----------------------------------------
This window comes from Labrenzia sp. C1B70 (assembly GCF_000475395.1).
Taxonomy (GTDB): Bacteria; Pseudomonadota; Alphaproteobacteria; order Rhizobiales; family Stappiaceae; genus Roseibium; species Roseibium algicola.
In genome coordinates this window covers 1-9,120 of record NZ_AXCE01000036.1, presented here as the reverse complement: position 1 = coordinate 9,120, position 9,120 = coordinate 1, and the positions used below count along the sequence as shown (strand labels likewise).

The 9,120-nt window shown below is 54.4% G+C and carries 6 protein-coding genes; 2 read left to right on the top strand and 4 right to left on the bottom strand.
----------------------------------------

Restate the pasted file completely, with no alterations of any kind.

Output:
This window comes from Labrenzia sp. C1B70 (assembly GCF_000475395.1).
Taxonomy (GTDB): Bacteria; Pseudomonadota; Alphaproteobacteria; order Rhizobiales; family Stappiaceae; genus Roseibium; species Roseibium algicola.
In genome coordinates this window covers 1-9,120 of record NZ_AXCE01000036.1, presented here as the reverse complement: position 1 = coordinate 9,120, position 9,120 = coordinate 1, and the positions used below count along the sequence as shown (strand labels likewise).

The 9,120-nt window shown below is 54.4% G+C and carries 6 protein-coding genes; 2 read left to right on the top strand and 4 right to left on the bottom strand.